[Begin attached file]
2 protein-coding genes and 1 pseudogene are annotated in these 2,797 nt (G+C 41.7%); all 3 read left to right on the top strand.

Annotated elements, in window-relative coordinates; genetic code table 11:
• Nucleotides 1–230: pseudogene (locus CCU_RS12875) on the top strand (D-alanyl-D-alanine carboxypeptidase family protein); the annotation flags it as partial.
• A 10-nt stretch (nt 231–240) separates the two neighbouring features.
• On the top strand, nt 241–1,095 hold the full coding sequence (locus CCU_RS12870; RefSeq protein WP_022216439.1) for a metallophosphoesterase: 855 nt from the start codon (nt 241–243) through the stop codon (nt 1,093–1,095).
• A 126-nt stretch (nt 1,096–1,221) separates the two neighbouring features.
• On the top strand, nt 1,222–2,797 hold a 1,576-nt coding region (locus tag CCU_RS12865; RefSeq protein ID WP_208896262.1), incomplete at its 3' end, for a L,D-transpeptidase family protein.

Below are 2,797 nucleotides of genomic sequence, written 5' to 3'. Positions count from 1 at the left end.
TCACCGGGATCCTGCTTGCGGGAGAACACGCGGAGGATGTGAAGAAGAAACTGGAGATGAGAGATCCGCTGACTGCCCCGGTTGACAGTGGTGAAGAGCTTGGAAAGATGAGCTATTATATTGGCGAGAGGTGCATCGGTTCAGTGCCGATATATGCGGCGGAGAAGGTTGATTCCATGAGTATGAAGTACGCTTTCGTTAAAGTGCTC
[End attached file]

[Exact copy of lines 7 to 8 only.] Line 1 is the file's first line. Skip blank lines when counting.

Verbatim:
• On the top strand, nt 1,222–2,797 hold a 1,576-nt coding region (locus tag CCU_RS12865; RefSeq protein ID WP_208896262.1), incomplete at its 3' end, for a L,D-transpeptidase family protein.

Below are 2,797 nucleotides of genomic sequence, written 5' to 3'. Positions count from 1 at the left end.